Monday, July 02, 2007

Vet here for Sofia

I wrote this last week, intending to include a photo of Sofia's extracted wolf teeth. I lost one of the teeth and have not yet taken a photo, so am publishing this now sans pic.

I have a slew of vets involved with our animal care. Usually AK does the routine stuff for all the outside animals but the birds (horses, cows, sheep, goats). RVV in town does the cats and when we've had a dog, the dog. PA, a few hours away, I use for a wholistic approach with the cats, and recently I used HH for chiropractic and acupuncture for the horses. Today I had KG here on HH's recommendation that I get x-rays of her injured foot, plus AK's recommendation that KG pull Sofia's wolf teeth.

It all went remarkably well. Sofia got points for being so laid back and cooperative. She almost lost those points during the teeth extraction but she contained her disdain adequately and the procedure went more smoothly than anyone expected.

KG did a lameness assessment first (this is followup care for the puncture wound a few months back) and suggested blocking her lower limb to isolate if the lameness is from her hoof injury or something further up her hind leg. The block did leave her trotting out without any lameness so that was nicely definitive. We proceeded with x-rays and I will hear about them perhaps as soon as this evening. If they show nothing -- which is likely because they would reveal bone damage and not soft tissue damage -- my next option is to have an MRI on her foot. I will consider that if I'm told that some specific treatment would be her only possibility to regain full soundness, and that could be determined only by an MRI.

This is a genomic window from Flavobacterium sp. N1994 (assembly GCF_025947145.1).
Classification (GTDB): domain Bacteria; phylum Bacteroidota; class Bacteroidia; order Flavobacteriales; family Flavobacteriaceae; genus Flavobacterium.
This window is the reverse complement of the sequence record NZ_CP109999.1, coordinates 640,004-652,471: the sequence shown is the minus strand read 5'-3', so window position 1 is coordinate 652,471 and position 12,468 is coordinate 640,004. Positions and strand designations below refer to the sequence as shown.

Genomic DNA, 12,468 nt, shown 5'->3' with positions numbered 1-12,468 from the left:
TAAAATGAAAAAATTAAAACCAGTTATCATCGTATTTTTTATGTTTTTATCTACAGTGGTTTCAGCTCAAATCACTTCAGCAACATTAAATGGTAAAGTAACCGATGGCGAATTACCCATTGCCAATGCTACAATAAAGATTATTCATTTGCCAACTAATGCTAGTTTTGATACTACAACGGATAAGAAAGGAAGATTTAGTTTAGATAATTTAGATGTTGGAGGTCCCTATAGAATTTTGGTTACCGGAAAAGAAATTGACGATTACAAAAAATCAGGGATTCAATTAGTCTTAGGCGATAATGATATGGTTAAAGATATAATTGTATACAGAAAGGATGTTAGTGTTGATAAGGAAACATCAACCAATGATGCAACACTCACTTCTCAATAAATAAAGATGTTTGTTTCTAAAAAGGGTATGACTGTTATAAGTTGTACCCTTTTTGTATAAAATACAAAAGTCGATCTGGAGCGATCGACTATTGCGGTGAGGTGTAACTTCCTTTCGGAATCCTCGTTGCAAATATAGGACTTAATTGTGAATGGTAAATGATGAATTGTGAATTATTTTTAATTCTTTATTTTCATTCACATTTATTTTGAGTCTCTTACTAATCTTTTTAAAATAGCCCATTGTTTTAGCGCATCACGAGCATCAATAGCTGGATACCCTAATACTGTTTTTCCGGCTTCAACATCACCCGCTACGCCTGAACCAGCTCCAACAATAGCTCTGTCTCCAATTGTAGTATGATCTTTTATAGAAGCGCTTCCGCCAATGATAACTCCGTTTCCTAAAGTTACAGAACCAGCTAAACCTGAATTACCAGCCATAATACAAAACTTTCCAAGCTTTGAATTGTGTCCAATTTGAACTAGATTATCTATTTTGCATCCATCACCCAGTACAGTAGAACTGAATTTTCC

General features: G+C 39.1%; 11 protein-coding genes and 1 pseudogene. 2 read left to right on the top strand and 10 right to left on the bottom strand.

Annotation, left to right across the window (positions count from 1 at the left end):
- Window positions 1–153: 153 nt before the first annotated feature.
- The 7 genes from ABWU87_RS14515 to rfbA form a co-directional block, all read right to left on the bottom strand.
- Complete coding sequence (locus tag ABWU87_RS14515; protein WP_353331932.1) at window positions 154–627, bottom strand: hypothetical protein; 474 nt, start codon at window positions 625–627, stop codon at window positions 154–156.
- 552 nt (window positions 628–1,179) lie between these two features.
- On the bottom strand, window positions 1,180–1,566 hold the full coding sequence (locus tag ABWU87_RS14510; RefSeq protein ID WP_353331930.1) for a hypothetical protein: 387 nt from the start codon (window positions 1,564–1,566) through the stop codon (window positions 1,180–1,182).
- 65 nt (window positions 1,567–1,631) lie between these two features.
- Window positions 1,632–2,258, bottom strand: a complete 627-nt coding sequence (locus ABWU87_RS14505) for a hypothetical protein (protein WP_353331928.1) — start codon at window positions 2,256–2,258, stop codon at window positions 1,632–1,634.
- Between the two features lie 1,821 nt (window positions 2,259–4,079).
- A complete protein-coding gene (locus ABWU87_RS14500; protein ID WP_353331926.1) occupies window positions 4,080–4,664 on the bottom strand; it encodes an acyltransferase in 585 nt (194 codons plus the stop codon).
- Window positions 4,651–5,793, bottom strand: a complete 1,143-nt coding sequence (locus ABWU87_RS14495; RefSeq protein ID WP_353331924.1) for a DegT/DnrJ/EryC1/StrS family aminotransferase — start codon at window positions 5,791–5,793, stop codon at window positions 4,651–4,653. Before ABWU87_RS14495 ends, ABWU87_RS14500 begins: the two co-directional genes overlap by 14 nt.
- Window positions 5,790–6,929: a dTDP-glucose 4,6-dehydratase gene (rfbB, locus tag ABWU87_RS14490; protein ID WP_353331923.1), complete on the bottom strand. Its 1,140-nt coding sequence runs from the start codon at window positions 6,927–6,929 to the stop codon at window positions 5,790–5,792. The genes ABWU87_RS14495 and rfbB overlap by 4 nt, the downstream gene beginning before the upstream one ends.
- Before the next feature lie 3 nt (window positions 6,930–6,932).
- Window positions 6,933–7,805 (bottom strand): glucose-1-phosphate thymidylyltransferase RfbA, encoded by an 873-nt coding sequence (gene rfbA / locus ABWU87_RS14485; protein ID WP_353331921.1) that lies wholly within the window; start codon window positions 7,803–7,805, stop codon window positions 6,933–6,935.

After the x-rays came the teeth extractions. First the sedative. Wow, Sofia went dopey quickly! Then the mouth speculum which was a new experience for her. The sedation helped her be pretty nonchalant about that. Then nerve blocks in her mouth, followed by a tool that pushes back the gum tissue around the tooth, then the tool that she uses to grasp the tooth and wiggle and rock it back and forth to loosen it. From the size of the teeth, KG expected quite an ordeal, however she was pleasantly surprised each time a tooth popped out without much effort. Well, I can say that because I was not the one exerting myself in this weather we've been having!

Sofia is now nodding off in her stall, recovering from the sedation. I'm grateful this is over and hopeful the x-rays show nothing abnormal in the bones of her right hind foot.

What's up for the rest of the day? Our hay man stopped by this morning and asked me to show up at 12:30 with truck and trailer to pick up hay he's baling right now. RNB has suggested today is as good as any day to go trade in the station wagon for a smaller station wagon. And I'm planning on attending as a student this afternoon's Advanced Sidewalker Training at High Horses where my roles usually include teaching riding lessons, teaching volunteers, and consulting with horse training needs. With the temperatures heading to the mid-90s, I won't miss riding today.